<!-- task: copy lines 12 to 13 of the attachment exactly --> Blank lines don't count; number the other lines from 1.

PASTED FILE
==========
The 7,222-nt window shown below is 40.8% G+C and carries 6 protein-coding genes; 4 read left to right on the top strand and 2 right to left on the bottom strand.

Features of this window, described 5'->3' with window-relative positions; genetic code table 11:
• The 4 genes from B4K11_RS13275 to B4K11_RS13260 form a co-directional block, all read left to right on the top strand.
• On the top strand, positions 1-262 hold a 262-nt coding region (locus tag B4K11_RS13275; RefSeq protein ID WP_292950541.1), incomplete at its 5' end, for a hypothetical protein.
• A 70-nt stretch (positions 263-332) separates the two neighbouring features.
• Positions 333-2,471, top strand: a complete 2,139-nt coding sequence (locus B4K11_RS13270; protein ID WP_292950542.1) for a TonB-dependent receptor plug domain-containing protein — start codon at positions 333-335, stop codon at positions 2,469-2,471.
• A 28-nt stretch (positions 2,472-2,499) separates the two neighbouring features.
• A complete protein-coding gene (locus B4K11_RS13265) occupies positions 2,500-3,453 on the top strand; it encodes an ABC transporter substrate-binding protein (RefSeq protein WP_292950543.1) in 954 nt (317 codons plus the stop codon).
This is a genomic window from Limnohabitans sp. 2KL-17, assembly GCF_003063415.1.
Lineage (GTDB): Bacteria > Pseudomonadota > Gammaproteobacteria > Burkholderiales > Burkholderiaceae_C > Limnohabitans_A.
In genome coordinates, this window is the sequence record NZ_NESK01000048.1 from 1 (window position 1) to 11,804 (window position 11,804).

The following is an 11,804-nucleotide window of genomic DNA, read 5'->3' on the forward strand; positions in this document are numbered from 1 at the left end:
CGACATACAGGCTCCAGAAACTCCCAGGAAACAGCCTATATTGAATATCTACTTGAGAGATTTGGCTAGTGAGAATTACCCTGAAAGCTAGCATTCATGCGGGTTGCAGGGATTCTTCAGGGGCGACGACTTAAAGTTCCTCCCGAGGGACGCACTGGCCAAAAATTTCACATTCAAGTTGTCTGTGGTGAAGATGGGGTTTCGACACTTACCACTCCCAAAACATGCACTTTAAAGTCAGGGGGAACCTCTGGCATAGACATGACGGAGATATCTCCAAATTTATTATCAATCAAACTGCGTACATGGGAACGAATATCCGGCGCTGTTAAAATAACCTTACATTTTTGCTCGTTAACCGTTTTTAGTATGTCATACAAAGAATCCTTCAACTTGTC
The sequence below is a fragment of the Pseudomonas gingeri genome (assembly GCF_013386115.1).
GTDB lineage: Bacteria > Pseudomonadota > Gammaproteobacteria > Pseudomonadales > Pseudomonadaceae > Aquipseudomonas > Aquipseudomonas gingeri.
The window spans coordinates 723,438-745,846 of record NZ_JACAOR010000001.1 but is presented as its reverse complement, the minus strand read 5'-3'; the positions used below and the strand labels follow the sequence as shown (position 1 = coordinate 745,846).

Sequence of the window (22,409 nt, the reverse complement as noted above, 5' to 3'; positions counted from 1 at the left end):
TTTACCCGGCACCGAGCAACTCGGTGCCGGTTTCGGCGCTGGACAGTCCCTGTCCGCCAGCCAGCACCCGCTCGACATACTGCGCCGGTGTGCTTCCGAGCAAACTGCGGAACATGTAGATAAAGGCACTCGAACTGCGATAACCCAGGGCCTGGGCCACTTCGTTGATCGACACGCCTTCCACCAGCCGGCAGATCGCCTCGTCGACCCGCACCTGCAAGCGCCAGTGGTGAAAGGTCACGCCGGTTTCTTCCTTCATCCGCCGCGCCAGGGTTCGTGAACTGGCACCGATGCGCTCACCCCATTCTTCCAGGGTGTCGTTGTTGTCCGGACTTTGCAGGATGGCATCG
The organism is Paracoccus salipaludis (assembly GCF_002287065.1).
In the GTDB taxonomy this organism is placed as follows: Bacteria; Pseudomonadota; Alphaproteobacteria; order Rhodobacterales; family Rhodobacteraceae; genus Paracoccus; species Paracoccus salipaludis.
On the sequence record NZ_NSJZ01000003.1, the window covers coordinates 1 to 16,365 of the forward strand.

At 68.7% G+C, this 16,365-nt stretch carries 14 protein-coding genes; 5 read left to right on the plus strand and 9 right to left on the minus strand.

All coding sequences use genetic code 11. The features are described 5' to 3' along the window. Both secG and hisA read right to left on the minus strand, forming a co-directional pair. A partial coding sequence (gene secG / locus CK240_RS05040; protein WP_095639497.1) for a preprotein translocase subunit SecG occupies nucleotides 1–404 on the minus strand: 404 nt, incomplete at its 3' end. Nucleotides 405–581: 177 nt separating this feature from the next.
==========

The following is an 11,804-nucleotide window of genomic DNA, read 5'->3' on the forward strand; positions in this document are numbered from 1 at the left end:
CGACATACAGGCTCCAGAAACTCCCAGGAAACAGCCTATATTGAATATCTACTTGAGAGATTTGGCTAGTGAGAATTACCCTGAAAGCTAGCATTCATGCGGGTTGCAGGGATTCTTCAGGGGCGACGACTTAAAGTTCCTCCCGAGGGACGCACTGGCCAAAAATTTCACATTCAAGTTGTCTGTGGTGAAGATGGGGTTTCGACACTTACCACTCCCAAAACATGCACTTTAAAGTCAGGGGGAACCTCTGGCATAGACATGACGGAGATATCTCCAAATTTATTATCAATCAAACTGCGTACATGGGAACGAATATCCGGCGCTGTTAAAATAACCTTACATTTTTGCTCGTTAACCGTTTTTAGTATGTCATACAAAGAATCCTTCAACTTGTC